Today’s blog post was supposed to be about the Start Experience (#startexp) and punching my fears in the face.
And, then I made a mistake at work.
Making mistakes that impact my clients are one of my biggest fears. For some of the work I do, mistakes can be easily corrected. Unfortunately, once you hit send on an email a mistake is near impossible to take back and correct.
Throughout the afternoon and evening, I’ve been trying not to beat myself up too badly about the error and also trying to find ways to help prevent similar mistakes in the future. The good news is that I rarely make the same mistake twice and this mistake and the steps that led up to it is something I will be on guard for even more in the future.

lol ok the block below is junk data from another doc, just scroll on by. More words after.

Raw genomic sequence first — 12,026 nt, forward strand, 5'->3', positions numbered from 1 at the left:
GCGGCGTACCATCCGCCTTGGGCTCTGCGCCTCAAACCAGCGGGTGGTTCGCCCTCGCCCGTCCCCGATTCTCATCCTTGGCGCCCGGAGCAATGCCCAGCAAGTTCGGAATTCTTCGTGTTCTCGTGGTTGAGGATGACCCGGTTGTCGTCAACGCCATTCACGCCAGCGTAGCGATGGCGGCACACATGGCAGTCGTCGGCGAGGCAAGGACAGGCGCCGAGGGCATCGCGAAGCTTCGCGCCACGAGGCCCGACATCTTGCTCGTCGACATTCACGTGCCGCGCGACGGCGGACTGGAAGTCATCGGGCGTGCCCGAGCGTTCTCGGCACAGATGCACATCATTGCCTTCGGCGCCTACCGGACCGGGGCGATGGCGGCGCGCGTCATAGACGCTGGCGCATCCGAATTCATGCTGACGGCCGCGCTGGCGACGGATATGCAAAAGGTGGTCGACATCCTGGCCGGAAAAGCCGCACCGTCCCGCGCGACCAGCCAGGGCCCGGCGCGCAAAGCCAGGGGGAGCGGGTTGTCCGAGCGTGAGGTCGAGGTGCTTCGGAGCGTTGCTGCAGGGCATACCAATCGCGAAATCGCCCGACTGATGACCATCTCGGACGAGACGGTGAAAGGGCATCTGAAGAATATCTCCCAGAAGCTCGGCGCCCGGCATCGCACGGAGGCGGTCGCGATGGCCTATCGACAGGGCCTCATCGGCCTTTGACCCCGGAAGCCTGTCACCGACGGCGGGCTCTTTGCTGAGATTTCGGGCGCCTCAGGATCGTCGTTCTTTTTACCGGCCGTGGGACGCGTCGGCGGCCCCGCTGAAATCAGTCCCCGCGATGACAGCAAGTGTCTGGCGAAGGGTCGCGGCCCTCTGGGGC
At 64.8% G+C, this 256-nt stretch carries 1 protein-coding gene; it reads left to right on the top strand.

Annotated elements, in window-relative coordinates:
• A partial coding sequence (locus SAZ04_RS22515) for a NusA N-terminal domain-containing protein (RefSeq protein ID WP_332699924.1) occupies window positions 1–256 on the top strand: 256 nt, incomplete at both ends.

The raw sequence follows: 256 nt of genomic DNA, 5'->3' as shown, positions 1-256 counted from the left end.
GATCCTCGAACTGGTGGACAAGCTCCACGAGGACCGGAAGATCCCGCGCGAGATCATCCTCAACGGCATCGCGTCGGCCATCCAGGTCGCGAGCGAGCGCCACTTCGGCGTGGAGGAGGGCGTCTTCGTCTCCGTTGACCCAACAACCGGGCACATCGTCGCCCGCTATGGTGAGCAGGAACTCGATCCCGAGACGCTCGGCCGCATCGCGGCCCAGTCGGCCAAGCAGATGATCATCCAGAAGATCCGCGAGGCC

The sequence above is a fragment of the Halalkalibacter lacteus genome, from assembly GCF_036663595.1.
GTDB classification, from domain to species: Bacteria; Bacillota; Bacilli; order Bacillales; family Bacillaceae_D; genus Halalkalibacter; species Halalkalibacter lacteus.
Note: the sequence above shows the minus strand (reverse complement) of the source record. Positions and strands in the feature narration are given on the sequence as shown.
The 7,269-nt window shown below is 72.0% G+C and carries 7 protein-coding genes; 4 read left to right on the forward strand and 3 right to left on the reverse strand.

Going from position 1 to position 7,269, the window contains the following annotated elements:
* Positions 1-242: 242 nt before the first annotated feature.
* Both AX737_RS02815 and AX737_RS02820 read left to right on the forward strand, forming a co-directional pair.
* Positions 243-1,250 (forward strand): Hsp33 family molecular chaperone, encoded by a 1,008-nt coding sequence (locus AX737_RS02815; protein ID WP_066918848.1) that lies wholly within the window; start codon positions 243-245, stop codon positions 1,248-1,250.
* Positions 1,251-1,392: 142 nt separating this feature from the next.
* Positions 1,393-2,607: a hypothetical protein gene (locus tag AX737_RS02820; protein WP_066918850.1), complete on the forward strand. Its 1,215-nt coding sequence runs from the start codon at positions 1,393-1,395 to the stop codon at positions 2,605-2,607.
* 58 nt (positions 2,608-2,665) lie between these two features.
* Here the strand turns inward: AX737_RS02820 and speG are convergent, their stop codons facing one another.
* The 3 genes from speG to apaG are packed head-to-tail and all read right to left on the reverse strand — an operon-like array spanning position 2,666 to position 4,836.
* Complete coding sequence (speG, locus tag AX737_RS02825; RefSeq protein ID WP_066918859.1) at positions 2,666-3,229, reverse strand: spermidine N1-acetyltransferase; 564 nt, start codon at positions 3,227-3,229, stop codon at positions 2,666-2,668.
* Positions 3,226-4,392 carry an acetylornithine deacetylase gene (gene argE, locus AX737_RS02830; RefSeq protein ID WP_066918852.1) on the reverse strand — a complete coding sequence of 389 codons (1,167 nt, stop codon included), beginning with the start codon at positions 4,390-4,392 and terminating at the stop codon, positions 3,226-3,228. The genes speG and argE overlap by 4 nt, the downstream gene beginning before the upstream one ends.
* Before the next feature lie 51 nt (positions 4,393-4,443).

Dealing with my mistakes and the emotions around the mistake have taken a lot out of me.
I know that many of you have wondered what all the magic was about Misfit Conference.
This video gives a small glimpse of what the conference was all about. You especially want to watch the 1:08-1:11 mark.
At the end of May, I attended an amazing conference in Fargo that I’ve wrote about a couple of times called the Misfit Conference.
It was life-changing and for the first time in many years I felt inspired to tell the stories I needed to share. By the time I got off the train, I had a whole list of blog posts that I wanted to write in my notebook.
I knew that June was going to be a crazy month, so I marked down in a calendar that on July 1 I would start the #julyproject. If you’ve been following along on the blog, you’ve seen me post daily — and sometimes twice a day — on various topics.
A few weeks ago, I read a blog post by Jon Acuff inviting his audience to be part of something he was calling the “Start Experiment“. You only had 24 hours to decide if you wanted to be part of the experience, and I jumped in.